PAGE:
Diego Zorrilla, the Deputy Coordinator of the United Nations in Yemen, assesses the situation of people displaced by conflict in Yemen s war-ravaged western province of Hodeida on June 14, 2023. AFP
Yemen's conflict began in 2014 when the Huthis seized the capital Sanaa, prompting a Saudi-led coalition to intervene the following year to prop up the internationally recognised government.
The fighting has since killed hundreds of thousands of people directly or indirectly and created what the United Nations calls one of the world's worst humanitarian crises.
The negotiations since Friday in the Jordanian capital Amman are overseen by the office of the UN special envoy to Yemen and the International Committee of the Red Cross (ICRC), said Jessica Moussan, ICRC's media adviser for the Middle East.
They are meeting "together with... parties to the conflict in Yemen to address issues pertaining to negotiations on a future release operation", she told AFP.
On Friday, the UN envoy's office said the Amman talks were a follow-up to an agreement stuck by the two sides in Stockholm five years ago.
The deal called for the "release all prisoners, detainees, missing persons, arbitrarily detained and forcibly disappeared persons, and those under house arrest", held in connection with Yemen's nearly decade-long conflict, "without any exceptions or conditions".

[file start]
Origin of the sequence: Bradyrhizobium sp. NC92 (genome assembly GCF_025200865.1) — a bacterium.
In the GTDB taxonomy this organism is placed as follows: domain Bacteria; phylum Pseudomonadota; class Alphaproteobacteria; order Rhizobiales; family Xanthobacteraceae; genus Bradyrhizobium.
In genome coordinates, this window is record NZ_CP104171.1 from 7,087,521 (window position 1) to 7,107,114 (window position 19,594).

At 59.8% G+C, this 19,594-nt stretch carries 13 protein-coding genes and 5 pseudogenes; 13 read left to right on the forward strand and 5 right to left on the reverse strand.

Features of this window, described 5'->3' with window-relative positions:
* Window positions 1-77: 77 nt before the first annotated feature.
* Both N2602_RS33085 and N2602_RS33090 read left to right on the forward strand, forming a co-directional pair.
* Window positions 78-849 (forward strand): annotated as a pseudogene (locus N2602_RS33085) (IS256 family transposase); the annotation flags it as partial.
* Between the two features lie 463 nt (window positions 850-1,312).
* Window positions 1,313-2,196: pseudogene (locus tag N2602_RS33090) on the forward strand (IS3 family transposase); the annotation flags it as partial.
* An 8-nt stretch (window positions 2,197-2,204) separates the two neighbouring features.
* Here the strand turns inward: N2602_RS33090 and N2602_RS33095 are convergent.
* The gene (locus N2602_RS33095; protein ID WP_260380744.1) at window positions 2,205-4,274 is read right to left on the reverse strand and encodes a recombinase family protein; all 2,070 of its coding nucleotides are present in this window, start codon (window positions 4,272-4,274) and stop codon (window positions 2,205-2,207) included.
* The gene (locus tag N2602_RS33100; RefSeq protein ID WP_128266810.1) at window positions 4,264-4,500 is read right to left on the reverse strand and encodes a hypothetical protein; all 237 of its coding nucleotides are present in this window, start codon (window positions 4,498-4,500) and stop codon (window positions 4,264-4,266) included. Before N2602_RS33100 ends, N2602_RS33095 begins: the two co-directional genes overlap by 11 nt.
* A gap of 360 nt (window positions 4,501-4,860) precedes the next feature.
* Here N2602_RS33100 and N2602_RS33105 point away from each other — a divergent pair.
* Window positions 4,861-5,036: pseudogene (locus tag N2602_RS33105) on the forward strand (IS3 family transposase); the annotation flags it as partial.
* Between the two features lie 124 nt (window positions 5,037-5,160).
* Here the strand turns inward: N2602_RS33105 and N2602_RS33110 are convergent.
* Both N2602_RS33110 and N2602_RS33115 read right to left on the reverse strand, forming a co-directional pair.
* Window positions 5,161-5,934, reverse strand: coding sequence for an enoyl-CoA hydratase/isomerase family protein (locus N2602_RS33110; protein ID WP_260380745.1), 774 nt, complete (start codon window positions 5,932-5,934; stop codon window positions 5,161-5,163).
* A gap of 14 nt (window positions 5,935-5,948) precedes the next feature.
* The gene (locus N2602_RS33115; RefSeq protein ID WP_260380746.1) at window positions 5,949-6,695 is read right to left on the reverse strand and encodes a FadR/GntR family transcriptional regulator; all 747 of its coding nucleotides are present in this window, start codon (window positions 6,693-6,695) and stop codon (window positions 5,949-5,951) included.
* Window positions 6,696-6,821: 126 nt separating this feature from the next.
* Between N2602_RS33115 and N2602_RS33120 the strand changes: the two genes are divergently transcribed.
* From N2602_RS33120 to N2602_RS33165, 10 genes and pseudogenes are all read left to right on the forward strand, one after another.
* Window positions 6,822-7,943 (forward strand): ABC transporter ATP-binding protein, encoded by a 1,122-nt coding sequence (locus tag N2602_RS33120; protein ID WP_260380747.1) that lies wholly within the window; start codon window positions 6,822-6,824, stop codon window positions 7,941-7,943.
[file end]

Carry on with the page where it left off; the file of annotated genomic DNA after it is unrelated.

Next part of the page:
Moussan said the ICRC was engaged with both sides to secure a prisoner swap in line with a deal agreed in Switzerland in March that saw nearly 900 prisoners freed.
That agreement came after regional powerhouses Iran and Saudi Arabia announced they were resuming ties after a seven-year rupture, in a landmark Chinese-brokered rapprochement that has shifted regional relations.
The prisoner swap was carried out over three days in April, coinciding with intensifying diplomatic to secure a long-term ceasefire.
A six-month truce brokered by the United Nations expired in October last year, but fighting has largely remained on hold.
Saudi Arabia's ambassador to Yemen, Mohammed al-Jaber, travelled to Sanaa in April as part of a plan to "stabilise" the truce.
Although no deal was struck, Jaber had told AFP the warring parties were "serious" about ending the conflict, which the United Nations says has displaced 4.5 million Yemenis internally and pushed more than two-thirds of the population into poverty.
UN special envoy Hans Grundberg told an international forum in The Hague over the past week that "the road to peace is going to be long and difficult."